Allium hendersonii B.L.Rob. & Seaton
Common Name: Douglas' Onion
Allium douglasii is a herbaceous, perennial plant producing 2 leaves 9 - 28cm long and a flowering scape 20 - 30cm tall from a group of 1 - 4 underground bulbs[
The plant is harvested from the wild for local use as a food. It is grown as an ornamental in gardens.
Although no individual reports regarding this species have been seen, there have been cases of poisoning caused by the consumption, in large quantities and by some mammals, of certain members of this genus. Dogs seem to be particularly susceptible[
Western N. America - Washington to Oregon
Low hills in shallow soil that is wet in winter but dry in summer[
]. Winter-wet, shallow soils on rock outcrops; at elevations from 400 - 1,300 metres[
|Cultivation Status||Ornamental, Wild
Allium douglasii is found in areas that have cold, wet winters and hot, dry summers. So long as it is given a well-drained soil, it generally grows well in cultivation.
Prefers a sunny position in a light well-drained dry to moist soil[
The bulbs should be planted fairly deeply[
Bulb - raw or cooked. A mild and sweet flavour, it can be sliced and used in salads or used as a vegetable or flavouring in cooked foods[
]. The bulb is up to 3cm long and 2cm wide[
Leaves - raw or cooked.
Flowers - raw. Used as a garnish on salads.
Although no specific mention of medicinal uses has been seen for this species, members of this genus are in general very healthy additions to the diet. They contain sulphur compounds (which give them their onion flavour) and when added to the diet on a regular basis they help reduce blood cholesterol levels, act as a tonic to the digestive system and also tonify the circulatory system[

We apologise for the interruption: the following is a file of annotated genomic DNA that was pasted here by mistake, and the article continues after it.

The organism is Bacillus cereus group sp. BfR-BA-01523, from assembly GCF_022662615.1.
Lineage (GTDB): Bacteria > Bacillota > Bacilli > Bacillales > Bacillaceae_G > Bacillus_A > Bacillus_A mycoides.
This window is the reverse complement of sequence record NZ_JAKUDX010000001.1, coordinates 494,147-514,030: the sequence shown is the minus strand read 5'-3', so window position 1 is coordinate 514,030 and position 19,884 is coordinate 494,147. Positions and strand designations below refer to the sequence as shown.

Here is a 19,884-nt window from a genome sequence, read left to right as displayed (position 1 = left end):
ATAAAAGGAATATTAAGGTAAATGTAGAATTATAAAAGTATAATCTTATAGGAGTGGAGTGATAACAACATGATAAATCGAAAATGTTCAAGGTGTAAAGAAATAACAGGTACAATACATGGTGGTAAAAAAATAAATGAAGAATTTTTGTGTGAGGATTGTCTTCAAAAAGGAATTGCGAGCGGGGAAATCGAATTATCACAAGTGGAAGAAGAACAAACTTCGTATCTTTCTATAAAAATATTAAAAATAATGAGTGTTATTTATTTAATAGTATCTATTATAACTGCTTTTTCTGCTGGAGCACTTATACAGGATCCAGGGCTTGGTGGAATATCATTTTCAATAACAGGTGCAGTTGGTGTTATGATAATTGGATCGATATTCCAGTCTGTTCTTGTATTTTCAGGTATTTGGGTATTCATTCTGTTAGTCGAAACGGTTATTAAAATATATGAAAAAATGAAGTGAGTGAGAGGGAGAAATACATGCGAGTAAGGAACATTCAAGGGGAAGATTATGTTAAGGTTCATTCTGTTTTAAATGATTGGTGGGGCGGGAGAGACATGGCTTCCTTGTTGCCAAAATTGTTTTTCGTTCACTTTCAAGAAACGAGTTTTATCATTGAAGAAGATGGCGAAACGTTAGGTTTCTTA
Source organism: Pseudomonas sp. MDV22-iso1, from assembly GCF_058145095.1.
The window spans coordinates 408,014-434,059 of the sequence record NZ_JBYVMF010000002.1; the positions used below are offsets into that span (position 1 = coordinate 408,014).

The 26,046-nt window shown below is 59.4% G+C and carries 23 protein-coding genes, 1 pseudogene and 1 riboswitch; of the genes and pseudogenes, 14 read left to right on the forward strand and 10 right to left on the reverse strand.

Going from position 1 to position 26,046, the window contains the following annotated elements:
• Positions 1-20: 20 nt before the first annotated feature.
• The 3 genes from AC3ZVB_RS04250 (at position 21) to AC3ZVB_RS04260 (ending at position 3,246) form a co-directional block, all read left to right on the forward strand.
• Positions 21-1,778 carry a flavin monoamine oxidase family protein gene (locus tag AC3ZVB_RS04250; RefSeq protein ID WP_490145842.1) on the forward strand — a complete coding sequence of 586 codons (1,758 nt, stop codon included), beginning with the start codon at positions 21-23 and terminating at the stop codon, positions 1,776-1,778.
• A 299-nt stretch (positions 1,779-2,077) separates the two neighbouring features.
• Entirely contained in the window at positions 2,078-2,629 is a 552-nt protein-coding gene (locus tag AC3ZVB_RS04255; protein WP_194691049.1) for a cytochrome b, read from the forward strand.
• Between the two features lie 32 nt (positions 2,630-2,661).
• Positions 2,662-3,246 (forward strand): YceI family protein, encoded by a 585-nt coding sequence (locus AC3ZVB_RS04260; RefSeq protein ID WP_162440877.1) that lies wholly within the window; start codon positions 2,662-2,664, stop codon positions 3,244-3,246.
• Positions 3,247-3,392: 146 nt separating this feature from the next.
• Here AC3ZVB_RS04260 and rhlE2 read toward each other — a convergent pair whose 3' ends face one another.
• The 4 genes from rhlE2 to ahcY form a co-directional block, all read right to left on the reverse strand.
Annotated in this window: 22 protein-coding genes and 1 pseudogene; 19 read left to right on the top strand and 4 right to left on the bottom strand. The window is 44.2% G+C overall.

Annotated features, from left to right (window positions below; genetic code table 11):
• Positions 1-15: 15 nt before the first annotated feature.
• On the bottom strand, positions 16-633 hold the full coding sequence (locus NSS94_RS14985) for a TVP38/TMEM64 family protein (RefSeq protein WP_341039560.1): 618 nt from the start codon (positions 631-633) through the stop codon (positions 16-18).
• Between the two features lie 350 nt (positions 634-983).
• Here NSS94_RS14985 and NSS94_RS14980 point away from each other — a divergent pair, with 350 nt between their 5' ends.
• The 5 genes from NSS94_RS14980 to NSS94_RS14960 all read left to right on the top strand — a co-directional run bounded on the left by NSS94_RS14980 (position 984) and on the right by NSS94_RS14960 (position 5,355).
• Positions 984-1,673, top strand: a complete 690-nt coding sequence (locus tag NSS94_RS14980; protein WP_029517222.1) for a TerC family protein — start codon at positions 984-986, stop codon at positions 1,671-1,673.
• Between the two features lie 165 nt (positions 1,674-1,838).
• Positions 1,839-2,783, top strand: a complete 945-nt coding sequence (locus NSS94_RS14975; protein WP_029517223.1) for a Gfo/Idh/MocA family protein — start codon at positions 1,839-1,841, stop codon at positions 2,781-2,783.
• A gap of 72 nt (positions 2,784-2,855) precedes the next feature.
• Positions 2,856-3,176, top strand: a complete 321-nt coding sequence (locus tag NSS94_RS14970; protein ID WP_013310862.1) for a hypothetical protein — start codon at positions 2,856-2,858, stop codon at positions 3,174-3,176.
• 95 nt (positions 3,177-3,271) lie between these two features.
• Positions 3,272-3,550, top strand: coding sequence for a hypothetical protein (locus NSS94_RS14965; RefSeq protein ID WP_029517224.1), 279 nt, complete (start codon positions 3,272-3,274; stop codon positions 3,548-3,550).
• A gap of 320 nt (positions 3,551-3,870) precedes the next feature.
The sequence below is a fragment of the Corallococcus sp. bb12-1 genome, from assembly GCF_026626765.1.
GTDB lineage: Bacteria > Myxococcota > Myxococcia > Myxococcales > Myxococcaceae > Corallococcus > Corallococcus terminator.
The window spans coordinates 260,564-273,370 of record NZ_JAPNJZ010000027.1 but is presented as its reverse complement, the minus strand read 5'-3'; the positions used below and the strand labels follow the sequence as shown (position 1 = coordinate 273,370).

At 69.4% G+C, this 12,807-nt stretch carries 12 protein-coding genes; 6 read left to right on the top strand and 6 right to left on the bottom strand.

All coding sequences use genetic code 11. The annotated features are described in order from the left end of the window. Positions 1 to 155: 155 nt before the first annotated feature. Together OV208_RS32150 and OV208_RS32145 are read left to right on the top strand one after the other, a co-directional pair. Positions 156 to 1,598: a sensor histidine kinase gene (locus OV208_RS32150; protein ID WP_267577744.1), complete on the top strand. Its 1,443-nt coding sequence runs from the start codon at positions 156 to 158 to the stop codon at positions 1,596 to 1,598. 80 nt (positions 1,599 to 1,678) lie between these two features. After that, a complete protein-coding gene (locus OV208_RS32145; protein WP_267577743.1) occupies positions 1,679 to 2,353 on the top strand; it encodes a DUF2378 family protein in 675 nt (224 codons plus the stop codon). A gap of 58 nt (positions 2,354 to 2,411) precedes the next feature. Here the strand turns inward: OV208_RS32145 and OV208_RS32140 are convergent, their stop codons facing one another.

Allium species usually grow well with most plants, especially roses, carrots, beet and chamomile, but they inhibit the growth of legumes[
]. They are, in general, bad companions for alfalfa - each species negatively affecting the other[
Members of this genus are rarely if ever troubled by browsing deer[
Although no specific mention has been seen for this species, the juice of most species in this genus (especially those with a strong onion or garlic smell) can be used as a moth repellent[
The whole plant is said to repel insects and moles[
Seed - sow spring in a cold frame. Prick out the seedlings into individual pots when they are large enough to handle - if you want to produce clumps more quickly then put three plants in each pot. Grow them on in the greenhouse for at least their first winter and plant them out into their permanent positions in spring once they are growing vigorously and are large enough.
Division in spring. The plants divide successfully at any time in the growing season, pot up the divisions in a cold frame or greenhouse until they are growing well and then plant them out into their permanent positions.